Search Results: "Edwin Shrake"


BOOK REVIEW

THE BORDERLAND by Edwin Shrake
FICTION & LITERATURE
Released: April 5, 2000

"Still, Shrake moves the plot along with zest. His portrait of a tiny nation, born in struggle, fighting to survive and to invent an identity, is often gripping. An unusual, ambitious work of historical fiction."
A vigorous portrait of the fledgling Texas republic, set in 1839 and involving a large cast of gaudy, outsize characters. Read full book review >

BOOK REVIEW

NON-FICTION
Released: Nov. 15, 1991

"Well written and lively, but lacking profundity and a skeptical edge."
A slick and none-too-deep look by Diamond (Journalism/N.Y.U.; The Spot, 1984; Sign Off, 1982) at how the media, particularly TV, cover the news. Read full book review >

BOOK REVIEW

BILLY BOY by Bud Shrake
FICTION & LITERATURE
Released: Oct. 2, 2001

"Sentimental but never treacly, sweet but not cloying: a sprightly jeu d'esprit, with some solid golfing advice thrown in for good measure."
Texan sportswriter Shrake is probably best known as Harvey Penick's co-author (Harvey Penick's Little Red Book and If You Play Golf You're My Friend, 1993), but he's also written eight novels solo (The Borderland, not reviewed, etc.) before this brief coming-of-age tale. Read full book review >

BOOK REVIEW

NON-FICTION
Released: Nov. 20, 1992

"But Reingold admires where Crichton bashes; as such, essential for all Japan-watchers. (Sixteen pages of photographs—not seen.)"
The former Tokyo Bureau chief of Time magazine, now a senior correspondent, on ``one of the most complex tales of modern twentieth-century history'': the astonishing rise and contradictory nature of postwar Japan. Read full book review >

BOOK REVIEW

THE ILLUMINATED FOREST by Edwin Fontanez
Released: April 1, 2014

"If pared down to its essential storyline, this heartfelt tale of a young boy's pain and reluctance to make connections could form an instructive, charming story for younger readers."
In Fontánez's (On this Beautiful Island, 2004, etc.) illustrated novel, Mateo, a troubled young boy reared in Puerto Rico, returns briefly, but eventfully, to his grandparents' small island community. Read full book review >

BOOK REVIEW

NON-FICTION
Released: Jan. 1, 1994

"Diamond manages to capture the varied anxieties and discontents besetting a great newspaper as it tries to keep pace."
Gossipy, albeit exhaustive and substantive, status report on the New York Times from a perceptive observer of major media who teaches journalism at NYU. Read full book review >

BOOK REVIEW

THE MASTER PAINTER by Edwin Mullins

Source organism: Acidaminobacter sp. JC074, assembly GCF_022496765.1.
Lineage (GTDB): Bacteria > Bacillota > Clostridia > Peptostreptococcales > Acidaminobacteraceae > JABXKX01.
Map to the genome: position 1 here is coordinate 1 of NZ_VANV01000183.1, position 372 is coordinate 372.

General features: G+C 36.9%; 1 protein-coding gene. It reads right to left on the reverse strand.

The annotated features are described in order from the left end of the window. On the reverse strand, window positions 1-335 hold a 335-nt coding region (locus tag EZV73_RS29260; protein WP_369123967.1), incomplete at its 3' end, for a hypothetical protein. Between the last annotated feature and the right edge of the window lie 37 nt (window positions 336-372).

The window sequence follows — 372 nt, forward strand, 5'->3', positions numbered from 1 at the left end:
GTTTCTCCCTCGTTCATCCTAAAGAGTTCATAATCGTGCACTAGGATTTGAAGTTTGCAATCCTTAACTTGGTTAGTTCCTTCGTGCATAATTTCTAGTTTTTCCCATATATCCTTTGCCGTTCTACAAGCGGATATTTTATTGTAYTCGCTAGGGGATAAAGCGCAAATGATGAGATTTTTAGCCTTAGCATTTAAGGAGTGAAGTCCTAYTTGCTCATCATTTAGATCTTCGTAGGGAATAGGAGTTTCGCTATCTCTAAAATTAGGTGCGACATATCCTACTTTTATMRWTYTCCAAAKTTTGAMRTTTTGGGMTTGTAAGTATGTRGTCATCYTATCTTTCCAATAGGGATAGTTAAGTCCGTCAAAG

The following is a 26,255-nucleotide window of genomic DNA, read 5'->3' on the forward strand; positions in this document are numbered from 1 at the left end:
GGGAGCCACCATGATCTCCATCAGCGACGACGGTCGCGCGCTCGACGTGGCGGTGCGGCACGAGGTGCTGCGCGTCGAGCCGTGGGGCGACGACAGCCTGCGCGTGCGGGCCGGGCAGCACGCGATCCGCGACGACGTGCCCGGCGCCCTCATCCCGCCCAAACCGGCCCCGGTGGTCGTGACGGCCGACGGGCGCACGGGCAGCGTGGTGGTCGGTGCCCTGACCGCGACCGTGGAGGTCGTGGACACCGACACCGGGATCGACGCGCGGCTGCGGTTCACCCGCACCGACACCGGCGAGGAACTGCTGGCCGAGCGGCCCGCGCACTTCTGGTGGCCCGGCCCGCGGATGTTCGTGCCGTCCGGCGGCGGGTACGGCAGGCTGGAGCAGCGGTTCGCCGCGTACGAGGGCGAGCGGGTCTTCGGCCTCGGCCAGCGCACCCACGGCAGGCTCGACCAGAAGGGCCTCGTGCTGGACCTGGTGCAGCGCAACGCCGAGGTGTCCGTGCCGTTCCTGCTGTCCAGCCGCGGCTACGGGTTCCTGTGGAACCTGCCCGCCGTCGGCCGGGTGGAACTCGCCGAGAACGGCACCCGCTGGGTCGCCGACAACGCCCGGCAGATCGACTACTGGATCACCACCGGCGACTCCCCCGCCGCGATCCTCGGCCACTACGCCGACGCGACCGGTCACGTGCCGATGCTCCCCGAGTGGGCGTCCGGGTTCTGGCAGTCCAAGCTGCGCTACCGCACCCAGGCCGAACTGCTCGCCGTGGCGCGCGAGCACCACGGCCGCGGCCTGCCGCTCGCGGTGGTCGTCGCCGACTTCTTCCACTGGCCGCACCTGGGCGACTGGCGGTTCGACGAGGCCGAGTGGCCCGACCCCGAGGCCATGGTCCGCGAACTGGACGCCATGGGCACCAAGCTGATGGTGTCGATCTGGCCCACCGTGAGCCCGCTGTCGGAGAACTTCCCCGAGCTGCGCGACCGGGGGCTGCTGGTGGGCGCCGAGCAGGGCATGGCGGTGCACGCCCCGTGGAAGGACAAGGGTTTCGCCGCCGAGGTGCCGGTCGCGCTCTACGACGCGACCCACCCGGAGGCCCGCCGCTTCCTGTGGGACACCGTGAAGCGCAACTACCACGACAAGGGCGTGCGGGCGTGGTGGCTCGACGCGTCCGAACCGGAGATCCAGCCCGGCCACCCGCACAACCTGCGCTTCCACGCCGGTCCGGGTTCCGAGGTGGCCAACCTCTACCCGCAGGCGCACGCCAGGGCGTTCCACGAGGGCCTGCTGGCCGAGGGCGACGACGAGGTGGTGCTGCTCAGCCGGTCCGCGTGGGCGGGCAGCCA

Released: April 18, 1989

Medievalist and art-critic Mullins has published historical novels in England; this fictionalized look st Flemish painter Jan van Eyck is a competent but not very auspicious American debut. Read full book review >

BOOK REVIEW

FORMAT C: by Edwin Black
MYSTERY THRILLER
Released: May 15, 1999

"Others, perhaps, will not, although Black throughout shows great smarts and at times displays virtuoso rhetoric. (First printing of 50,000; $150,000 ad/promo; author tour)"
Massively conceived, neatly chiseled computer novel that begins on the wrong foot with lists of consumer goods enjoyed by a sybaritic hero only a Honda Del Sol salesman could love. Read full book review >

BOOK REVIEW

WITH REAGAN by Edwin Meese
BIOGRAPHY & MEMOIR
Released: June 1, 1992

"A brisk and engrossing—if decidedly biased—memoir."
Ronald Reagan's friend, confidant, and attorney general offers a lively and absorbing apologia for his old boss and his Administration. Read full book review >

BOOK REVIEW

THE RIGHT DATA by Edwin S. Rubenstein
NON-FICTION
Released: April 15, 1994

"The text has a foreword by Jack Kemp."
Against the odds, perhaps, this collection of columns by the National Review's house economics analyst and prominent outsiders has considerable impact as a lively, thought-provoking defense of positions near or dear to the hearts and minds of political conservatives. Read full book review >

BOOK REVIEW

HIROHITO by Edwin P. Hoyt
BIOGRAPHY & MEMOIR
Released: May 14, 1992

"Well written, but Hoyt adds little here to our knowledge of Hirohito the man, while his thoughts about Hirohito the emperor amount to an anithistorical polemic."
A provocative but unpersuasive apologia for the Japanese emperor. Read full book review >